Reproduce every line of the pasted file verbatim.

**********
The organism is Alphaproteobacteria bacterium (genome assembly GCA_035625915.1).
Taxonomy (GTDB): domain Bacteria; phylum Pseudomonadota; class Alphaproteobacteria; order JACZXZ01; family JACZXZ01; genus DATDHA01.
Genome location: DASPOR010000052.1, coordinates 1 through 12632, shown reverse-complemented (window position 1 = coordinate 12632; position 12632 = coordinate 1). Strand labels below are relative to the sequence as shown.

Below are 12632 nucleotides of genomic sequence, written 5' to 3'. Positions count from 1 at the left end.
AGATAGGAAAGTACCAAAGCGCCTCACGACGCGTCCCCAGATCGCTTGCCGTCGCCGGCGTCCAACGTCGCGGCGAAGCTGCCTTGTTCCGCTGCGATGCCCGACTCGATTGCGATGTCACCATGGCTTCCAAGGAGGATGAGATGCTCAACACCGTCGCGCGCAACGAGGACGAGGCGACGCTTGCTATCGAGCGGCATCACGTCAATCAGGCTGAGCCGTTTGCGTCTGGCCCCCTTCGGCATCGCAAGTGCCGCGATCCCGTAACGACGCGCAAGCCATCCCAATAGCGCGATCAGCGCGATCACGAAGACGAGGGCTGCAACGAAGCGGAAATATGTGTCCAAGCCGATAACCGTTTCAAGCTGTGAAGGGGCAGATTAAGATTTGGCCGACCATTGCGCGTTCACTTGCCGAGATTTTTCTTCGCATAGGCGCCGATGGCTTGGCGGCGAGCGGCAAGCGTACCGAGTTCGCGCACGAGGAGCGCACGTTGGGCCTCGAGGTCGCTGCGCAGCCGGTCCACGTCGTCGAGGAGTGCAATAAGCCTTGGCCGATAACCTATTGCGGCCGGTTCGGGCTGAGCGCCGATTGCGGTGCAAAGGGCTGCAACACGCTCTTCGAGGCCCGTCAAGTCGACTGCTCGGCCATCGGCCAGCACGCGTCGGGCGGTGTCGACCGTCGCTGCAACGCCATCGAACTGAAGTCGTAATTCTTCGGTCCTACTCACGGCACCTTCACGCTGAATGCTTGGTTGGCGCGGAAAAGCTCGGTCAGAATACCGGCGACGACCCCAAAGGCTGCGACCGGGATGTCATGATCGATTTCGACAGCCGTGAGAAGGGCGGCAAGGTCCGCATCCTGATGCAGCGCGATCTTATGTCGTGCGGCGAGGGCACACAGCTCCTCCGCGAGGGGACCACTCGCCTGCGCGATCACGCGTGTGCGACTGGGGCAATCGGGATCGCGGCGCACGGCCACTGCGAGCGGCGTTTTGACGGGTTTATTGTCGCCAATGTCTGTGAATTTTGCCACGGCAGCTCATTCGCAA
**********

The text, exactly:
The organism is Alphaproteobacteria bacterium (genome assembly GCA_035625915.1).
Taxonomy (GTDB): domain Bacteria; phylum Pseudomonadota; class Alphaproteobacteria; order JACZXZ01; family JACZXZ01; genus DATDHA01.
Genome location: DASPOR010000052.1, coordinates 1 through 12632, shown reverse-complemented (window position 1 = coordinate 12632; position 12632 = coordinate 1). Strand labels below are relative to the sequence as shown.

Below are 12632 nucleotides of genomic sequence, written 5' to 3'. Positions count from 1 at the left end.
AGATAGGAAAGTACCAAAGCGCCTCACGACGCGTCCCCAGATCGCTTGCCGTCGCCGGCGTCCAACGTCGCGGCGAAGCTGCCTTGTTCCGCTGCGATGCCCGACTCGATTGCGATGTCACCATGGCTTCCAAGGAGGATGAGATGCTCAACACCGTCGCGCGCAACGAGGACGAGGCGACGCTTGCTATCGAGCGGCATCACGTCAATCAGGCTGAGCCGTTTGCGTCTGGCCCCCTTCGGCATCGCAAGTGCCGCGATCCCGTAACGACGCGCAAGCCATCCCAATAGCGCGATCAGCGCGATCACGAAGACGAGGGCTGCAACGAAGCGGAAATATGTGTCCAAGCCGATAACCGTTTCAAGCTGTGAAGGGGCAGATTAAGATTTGGCCGACCATTGCGCGTTCACTTGCCGAGATTTTTCTTCGCATAGGCGCCGATGGCTTGGCGGCGAGCGGCAAGCGTACCGAGTTCGCGCACGAGGAGCGCACGTTGGGCCTCGAGGTCGCTGCGCAGCCGGTCCACGTCGTCGAGGAGTGCAATAAGCCTTGGCCGATAACCTATTGCGGCCGGTTCGGGCTGAGCGCCGATTGCGGTGCAAAGGGCTGCAACACGCTCTTCGAGGCCCGTCAAGTCGACTGCTCGGCCATCGGCCAGCACGCGTCGGGCGGTGTCGACCGTCGCTGCAACGCCATCGAACTGAAGTCGTAATTCTTCGGTCCTACTCACGGCACCTTCACGCTGAATGCTTGGTTGGCGCGGAAAAGCTCGGTCAGAATACCGGCGACGACCCCAAAGGCTGCGACCGGGATGTCATGATCGATTTCGACAGCCGTGAGAAGGGCGGCAAGGTCCGCATCCTGATGCAGCGCGATCTTATGTCGTGCGGCGAGGGCACACAGCTCCTCCGCGAGGGGACCACTCGCCTGCGCGATCACGCGTGTGCGACTGGGGCAATCGGGATCGCGGCGCACGGCCACTGCGAGCGGCGTTTTGACGGGTTTATTGTCGCCAATGTCTGTGAATTTTGCCACGGCAGCTCATTCGCAA